$$ F\bigl({\mathcal {H}}^{\prime }(x)\bigr) = (-i\xi ) \widehat{\mathcal {H}}(\xi ) $$

with respect to the variable x. Here \(\widehat{\mathcal {H}}(\xi )\) is the Fourier transform of \({\mathcal {H}}(x)\). Then (3.1) reduces to

$$ ( -i\xi + a ) \widehat{\mathcal {H}}(\xi ) = 0 . $$
(3.4)

Thus the solution of transformed equation (3.4) is

$$ {\mathcal {H}}_{o}(x)= Ce^{ax}, \quad \forall x \in {\mathbb{R}}, $$
(3.5)

where C is a constant. Introduce a function \(\eta : (-\infty , \infty ) \rightarrow {\mathcal {F}}\) such that

$$ \eta (x) = {\mathcal {H}}'(x) + a {\mathcal {H}}(x). $$
(3.6)

Suppose that \(\vert \eta (x) \vert \leq \epsilon E_{\alpha }(x^{\alpha })\). By taking the Fourier transform of (3.6), it is transformed into

$$ (-i\xi + a)\widehat{\mathcal {H}}(\xi ) = \widehat{\mathcal {H}}(\xi ). $$
(3.7)

The method of variation of constant gives the unique solution of (3.7), which is

$$ \begin{aligned} {\mathcal {H}}(x) &= Ce^{ax} + F^{-1} \biggl(\widehat{\eta }(x) \frac{1}{i\xi - a} \biggr) \\ &= Ce^{ax} + F^{-1}\bigl(\widehat{\eta }(x) \bigr)*F^{-1} \biggl( \frac{1}{i\xi - a} \biggr). \end{aligned} $$

Applying the property of Fourier transform and the formula of convolution, we obtain

$$ \begin{aligned} {\mathcal {H}}(x) &= Ce^{ax} + \eta (x)* e^{ax}\theta (x) = Ce^{ax} + \int _{-\infty }^{\infty } \eta (\mu ) e^{a(x-\mu )}\,d\mu . \end{aligned} $$
(3.8)

It follows from (3.5) and (3.8) that

$$ \begin{aligned} \bigl\vert {\mathcal {H}}(x) - {\mathcal {H}}_{o}(x) \bigr\vert &\leq \biggl\vert \int _{-\infty }^{\infty } \eta (\mu ) e^{a(x-\mu )} \theta (x-\mu ) \,d\mu \biggr\vert \\ &\leq \epsilon \sum_{k=0}^{\infty } \frac{1}{\varGamma (\alpha k+1)} \int _{0}^{x} \mu ^{\alpha k} \,d\mu \\ &\leq \epsilon \sum_{k=0}^{\infty } \frac{1}{\varGamma (\alpha k+1)} \frac{x^{\alpha k + 1}}{\alpha k + 1}, \end{aligned} $$

and so

$$ \bigl\vert {\mathcal {H}}(x) - {\mathcal {H}}_{o}(x) \bigr\vert \leq \epsilon K E_{\alpha ,2}\bigl(x^{\alpha }\bigr) $$

for all \(x > 0\). Clearly, this implies that the homogeneous linear differential equation (3.1) has Mittag-Leffler–Hyers–Ulam stability. □

Similarly, we can explore Mittag-Leffler–Hyers–Ulam–Rassias stability of differential equation (3.1).

Corollary 1

For every continuously differential function\({\mathcal {H}}(x) \in L'(\mathbb{R})\)satisfying the differential inequality

$$ \bigl\vert {\mathcal {H}}'(x) + a {\mathcal {H}}(x) \bigr\vert \leq \phi (x) E_{\alpha }\bigl(x^{\alpha }\bigr) \quad \forall x \in \mathbb{R}, $$
(3.9)

there exists a solution\({\mathcal {H}}_{o}(x) \in L'(\mathbb{R})\)of differential equation (3.1) such that

$$ \bigl\vert {\mathcal {H}}(x)-{\mathcal {H}}_{o}(x) \bigr\vert \leq K \varPhi (x) E_{\alpha }\bigl(x^{\alpha }\bigr) \quad \forall x \in \mathbb{R}. $$

Mittag-Leffler–Hyers–Ulam stability of linear differential equation of second order

In this subsection, we are going to verify that the approximate solution is near the exact solution for the linear differential equation of second order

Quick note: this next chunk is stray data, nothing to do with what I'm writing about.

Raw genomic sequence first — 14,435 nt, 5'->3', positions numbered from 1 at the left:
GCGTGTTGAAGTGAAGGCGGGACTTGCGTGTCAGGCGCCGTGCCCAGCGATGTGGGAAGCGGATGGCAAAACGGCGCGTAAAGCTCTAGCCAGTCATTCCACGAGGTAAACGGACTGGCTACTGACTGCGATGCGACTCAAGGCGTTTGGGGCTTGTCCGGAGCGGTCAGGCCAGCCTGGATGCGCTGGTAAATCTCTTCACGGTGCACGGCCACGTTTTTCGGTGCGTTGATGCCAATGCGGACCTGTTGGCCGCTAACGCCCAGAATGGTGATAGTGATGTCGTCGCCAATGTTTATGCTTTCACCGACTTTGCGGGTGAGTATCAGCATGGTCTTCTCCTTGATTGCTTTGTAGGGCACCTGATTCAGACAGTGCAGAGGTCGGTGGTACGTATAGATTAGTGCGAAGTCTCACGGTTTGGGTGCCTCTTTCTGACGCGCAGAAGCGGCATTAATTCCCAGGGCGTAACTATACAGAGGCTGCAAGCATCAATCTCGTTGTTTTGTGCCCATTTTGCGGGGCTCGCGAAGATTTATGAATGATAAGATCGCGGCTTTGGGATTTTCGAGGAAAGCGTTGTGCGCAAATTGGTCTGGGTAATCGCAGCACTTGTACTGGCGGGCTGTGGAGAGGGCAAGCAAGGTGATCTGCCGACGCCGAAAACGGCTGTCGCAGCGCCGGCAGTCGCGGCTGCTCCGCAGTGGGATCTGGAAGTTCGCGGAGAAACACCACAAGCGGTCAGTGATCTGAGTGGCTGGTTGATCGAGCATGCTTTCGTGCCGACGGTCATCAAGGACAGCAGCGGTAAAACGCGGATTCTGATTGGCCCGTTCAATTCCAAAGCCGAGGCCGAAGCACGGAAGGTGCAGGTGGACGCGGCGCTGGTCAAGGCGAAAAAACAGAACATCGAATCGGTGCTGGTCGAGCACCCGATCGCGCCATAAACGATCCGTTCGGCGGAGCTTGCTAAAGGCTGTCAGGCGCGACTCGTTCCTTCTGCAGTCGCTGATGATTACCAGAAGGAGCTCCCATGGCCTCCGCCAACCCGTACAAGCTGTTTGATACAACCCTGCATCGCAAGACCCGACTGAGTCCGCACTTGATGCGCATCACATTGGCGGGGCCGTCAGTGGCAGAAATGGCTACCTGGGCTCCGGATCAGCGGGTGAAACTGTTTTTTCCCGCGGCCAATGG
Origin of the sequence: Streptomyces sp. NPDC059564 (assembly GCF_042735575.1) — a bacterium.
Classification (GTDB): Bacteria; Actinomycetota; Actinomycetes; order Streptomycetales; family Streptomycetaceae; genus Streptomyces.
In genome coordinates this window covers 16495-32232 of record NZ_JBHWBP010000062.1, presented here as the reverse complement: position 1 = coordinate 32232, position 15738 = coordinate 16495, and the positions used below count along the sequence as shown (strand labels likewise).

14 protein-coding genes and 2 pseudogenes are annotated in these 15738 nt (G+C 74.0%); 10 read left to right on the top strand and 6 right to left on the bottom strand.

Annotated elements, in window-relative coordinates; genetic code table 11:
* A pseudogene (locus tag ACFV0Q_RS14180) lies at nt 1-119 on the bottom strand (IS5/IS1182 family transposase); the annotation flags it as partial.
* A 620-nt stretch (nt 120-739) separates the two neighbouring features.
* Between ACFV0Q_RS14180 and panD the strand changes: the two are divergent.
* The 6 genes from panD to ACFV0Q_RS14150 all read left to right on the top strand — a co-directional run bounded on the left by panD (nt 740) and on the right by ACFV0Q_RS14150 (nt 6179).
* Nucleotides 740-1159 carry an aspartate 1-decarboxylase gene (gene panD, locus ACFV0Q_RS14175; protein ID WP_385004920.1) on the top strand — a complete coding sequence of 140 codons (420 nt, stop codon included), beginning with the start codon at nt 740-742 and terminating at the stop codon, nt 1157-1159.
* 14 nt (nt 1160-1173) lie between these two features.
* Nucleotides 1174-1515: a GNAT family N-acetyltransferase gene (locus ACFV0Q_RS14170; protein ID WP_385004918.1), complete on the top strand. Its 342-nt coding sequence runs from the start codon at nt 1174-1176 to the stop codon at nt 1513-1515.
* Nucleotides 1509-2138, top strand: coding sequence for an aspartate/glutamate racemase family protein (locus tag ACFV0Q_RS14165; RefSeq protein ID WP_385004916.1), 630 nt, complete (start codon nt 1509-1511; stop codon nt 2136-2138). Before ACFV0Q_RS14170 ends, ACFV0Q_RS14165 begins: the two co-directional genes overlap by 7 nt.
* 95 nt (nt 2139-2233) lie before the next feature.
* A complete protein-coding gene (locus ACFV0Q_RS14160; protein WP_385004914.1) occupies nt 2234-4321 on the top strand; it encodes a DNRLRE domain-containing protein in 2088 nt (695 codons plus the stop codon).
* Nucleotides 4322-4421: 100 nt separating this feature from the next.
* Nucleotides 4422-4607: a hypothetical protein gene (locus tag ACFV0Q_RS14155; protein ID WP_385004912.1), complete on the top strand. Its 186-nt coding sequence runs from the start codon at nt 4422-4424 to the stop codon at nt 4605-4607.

$$ {\mathcal {H}}''(x)+a {\mathcal {H}}'(x)+ b {\mathcal {H}}(x) = 0, \quad \lim_{|x|\rightarrow \infty } {\mathcal {H}}(x) = 0 $$
(3.10)

with the help of the Fourier transform method.

Definition 3.3

The linear differential equation (3.10) is said to have Mittag-Leffler–Hyers–Ulam stability if there exists a constant \(K>0\) with the following property: for every \(\epsilon > 0\) and a continuously differentiable function \({\mathcal {H}}(x) \in L'(\mathbb{R})\) satisfying the inequality

$$\begin{aligned} \bigl\vert {\mathcal {H}}''(x)+a {\mathcal {H}}'(x)+ b {\mathcal {H}}(x) \bigr\vert \leq \epsilon E_{\alpha }\bigl(x^{\alpha }\bigr), \end{aligned}$$
(3.11)

where \(E_{\alpha }\) is a Mittag-Leffler function, there exists some \({\mathcal {H}}_{o}(x) \in L'(\mathbb{R})\) satisfying differential equation (3.10) such that

$$ \bigl\vert {\mathcal {H}}(x)-{\mathcal {H}}_{o}(x) \bigr\vert \leq K \epsilon E_{\alpha }\bigl(x^{\alpha }\bigr) . $$

Theorem 3.4

Assume that the characteristic equation of (3.10) has two different positive roots. If, for every\(\epsilon > 0\), \({\mathcal {H}}(x) \in L'(\mathbb{R})\)satisfies the inequality

$$ \bigl\vert {\mathcal {H}}''(x)+a {\mathcal {H}}'(x)+ b {\mathcal {H}}(x) \bigr\vert \leq \epsilon E_{\alpha }\bigl(x^{\alpha }\bigr), $$

then there exist some\({\mathcal {H}}_{o}(x) \in L'(\mathbb{R})\)and\(K > 0\)satisfying (3.10) such that

$$ \bigl\vert {\mathcal {H}}(x)- {\mathcal {H}}_{0}(x) \bigr\vert \leq K \epsilon E_{\alpha }\bigl(x^{\alpha }\bigr), $$

that is, Eq. (3.10) has Mittag-Leffler–Hyers–Ulam stability.

Proof

Let \(\epsilon > 0\) and \({\mathcal {H}}(x) \in L'(\mathbb{R})\) such that

$$ \bigl\vert {\mathcal {H}}(x)- {\mathcal {H}}_{0}(x) \bigr\vert \leq K \epsilon E_{\alpha }\bigl(x^{\alpha }\bigr). $$

First, we will compute the classical solution of (3.10). Apply the Fourier transform with respect to variable x defined by (2.1) to (3.10). By

$$ F\bigl({\mathcal {H}}'(x)\bigr) = -i\xi \widehat{\mathcal {H}}( \xi ), \qquad F\bigl({\mathcal {H}}''(x)\bigr) = (-i \xi )^{2} \widehat{\mathcal {H}}(\xi ) , $$

where \(\widehat{\mathcal {H}}(\xi )\) is the Fourier transform of \({\mathcal {H}}(x)\), (3.10) reduces to

$$ \bigl((-i\xi )^{2}+(-i\xi )a+b \bigr)\widehat{ \mathcal {H}}(\xi ) = 0 . $$
(3.12)

Let \({\mathcal {M}}_{1}\) and \({\mathcal {M}}_{2}\) be distinct roots of the characteristic equation of (3.12)

$$ {\mathcal {M}}^{2} + a {\mathcal {M}} + b = 0 . $$

Since a, b are constant in \(\mathbb{F}\) such that

$$ {\mathcal {M}}_{1} +{ \mathcal {M}}_{2} = -a, \quad { \mathcal {M}}_{1}{\mathcal {M}}_{2} = b, $$

we have \((-i\xi )^{2}+(-i\xi )a+b = (i\xi -{\mathcal {M}}_{1} ) (i\xi - {\mathcal {M}}_{2} )\).

Thus the solution of transformed equation (3.12) is

$$ {\mathcal {H}}_{o}(x) = C_{1} e^{-{\mathcal {M}}_{1}(x)} + C_{2} e^{-{ \mathcal {M}}_{2}(x)}, $$
(3.13)

where \(C_{1}\) and \(C_{2}\) are constant. Now, we introduce the function